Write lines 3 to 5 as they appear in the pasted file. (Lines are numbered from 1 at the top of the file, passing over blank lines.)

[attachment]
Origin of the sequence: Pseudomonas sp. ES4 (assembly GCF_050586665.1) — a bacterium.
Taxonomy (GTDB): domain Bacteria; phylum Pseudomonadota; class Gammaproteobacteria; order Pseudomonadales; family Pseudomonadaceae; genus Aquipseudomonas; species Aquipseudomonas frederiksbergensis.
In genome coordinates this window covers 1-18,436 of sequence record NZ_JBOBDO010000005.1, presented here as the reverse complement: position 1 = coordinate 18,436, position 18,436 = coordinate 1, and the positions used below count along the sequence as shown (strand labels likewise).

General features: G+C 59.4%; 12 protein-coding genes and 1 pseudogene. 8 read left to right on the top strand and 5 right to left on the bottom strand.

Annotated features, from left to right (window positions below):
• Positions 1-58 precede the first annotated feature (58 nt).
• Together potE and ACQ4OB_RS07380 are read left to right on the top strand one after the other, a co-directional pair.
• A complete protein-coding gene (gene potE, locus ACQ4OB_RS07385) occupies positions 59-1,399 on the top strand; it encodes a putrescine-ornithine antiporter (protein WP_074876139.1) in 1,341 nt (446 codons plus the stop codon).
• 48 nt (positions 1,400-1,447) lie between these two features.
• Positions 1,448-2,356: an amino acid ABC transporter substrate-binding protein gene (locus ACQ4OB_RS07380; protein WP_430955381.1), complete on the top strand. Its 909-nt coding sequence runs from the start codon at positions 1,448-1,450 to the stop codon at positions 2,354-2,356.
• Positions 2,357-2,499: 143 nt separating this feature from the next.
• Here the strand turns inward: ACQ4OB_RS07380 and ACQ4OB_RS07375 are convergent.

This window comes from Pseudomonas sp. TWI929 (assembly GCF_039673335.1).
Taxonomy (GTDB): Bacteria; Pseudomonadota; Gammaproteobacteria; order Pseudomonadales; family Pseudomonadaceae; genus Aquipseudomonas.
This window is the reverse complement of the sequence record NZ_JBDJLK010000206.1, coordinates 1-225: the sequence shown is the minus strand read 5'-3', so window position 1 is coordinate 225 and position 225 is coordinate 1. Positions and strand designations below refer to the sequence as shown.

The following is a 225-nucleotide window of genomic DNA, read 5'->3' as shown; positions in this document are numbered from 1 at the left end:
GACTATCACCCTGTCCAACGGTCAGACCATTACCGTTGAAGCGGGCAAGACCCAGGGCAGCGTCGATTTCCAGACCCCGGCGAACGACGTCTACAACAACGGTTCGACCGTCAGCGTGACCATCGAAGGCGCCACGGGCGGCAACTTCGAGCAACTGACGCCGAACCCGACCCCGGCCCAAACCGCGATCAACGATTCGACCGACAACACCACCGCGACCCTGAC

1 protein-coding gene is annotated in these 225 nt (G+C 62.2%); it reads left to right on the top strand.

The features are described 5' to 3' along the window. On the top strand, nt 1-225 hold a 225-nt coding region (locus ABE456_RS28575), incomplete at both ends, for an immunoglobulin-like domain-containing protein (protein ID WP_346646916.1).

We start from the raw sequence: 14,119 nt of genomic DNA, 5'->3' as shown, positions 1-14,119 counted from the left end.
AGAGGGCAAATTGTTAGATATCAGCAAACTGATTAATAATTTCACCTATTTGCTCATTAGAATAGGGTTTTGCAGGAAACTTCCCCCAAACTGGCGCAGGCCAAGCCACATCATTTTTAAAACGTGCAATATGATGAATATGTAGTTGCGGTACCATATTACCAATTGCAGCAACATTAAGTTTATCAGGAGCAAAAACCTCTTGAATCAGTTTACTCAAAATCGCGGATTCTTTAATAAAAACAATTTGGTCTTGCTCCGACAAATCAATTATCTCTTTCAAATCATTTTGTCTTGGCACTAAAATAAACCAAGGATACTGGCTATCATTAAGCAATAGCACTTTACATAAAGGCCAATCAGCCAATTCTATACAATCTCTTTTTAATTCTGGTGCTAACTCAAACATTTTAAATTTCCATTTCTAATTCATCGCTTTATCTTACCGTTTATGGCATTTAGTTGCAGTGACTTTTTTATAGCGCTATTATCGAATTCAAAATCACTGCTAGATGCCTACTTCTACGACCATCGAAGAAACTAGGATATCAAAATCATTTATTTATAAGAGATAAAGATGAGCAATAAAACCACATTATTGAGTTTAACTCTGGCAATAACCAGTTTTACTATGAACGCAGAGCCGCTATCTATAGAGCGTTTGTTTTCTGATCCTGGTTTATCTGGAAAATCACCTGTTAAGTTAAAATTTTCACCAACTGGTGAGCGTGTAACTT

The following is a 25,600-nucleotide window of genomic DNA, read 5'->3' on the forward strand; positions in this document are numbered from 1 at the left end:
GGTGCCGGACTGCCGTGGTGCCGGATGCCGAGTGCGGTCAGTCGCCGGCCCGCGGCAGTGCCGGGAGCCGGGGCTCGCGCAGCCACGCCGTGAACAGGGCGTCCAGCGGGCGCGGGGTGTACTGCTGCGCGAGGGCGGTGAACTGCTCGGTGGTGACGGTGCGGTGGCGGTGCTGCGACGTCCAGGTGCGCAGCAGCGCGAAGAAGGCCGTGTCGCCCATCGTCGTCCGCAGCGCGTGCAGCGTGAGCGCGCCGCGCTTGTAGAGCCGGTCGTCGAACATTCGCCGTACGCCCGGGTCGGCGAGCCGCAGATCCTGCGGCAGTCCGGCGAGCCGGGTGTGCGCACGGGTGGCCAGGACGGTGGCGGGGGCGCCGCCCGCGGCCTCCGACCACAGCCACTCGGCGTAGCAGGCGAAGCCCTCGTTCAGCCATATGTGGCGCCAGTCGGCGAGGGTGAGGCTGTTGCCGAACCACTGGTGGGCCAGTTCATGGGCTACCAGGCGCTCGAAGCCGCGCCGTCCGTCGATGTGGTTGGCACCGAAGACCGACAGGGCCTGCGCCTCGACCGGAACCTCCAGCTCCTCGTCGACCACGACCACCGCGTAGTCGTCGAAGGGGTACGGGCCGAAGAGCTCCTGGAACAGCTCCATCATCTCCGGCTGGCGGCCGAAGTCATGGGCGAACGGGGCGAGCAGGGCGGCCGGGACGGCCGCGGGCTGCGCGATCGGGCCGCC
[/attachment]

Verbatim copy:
In genome coordinates this window covers 1-18,436 of sequence record NZ_JBOBDO010000005.1, presented here as the reverse complement: position 1 = coordinate 18,436, position 18,436 = coordinate 1, and the positions used below count along the sequence as shown (strand labels likewise).

General features: G+C 59.4%; 12 protein-coding genes and 1 pseudogene. 8 read left to right on the top strand and 5 right to left on the bottom strand.

Annotated features, from left to right (window positions below):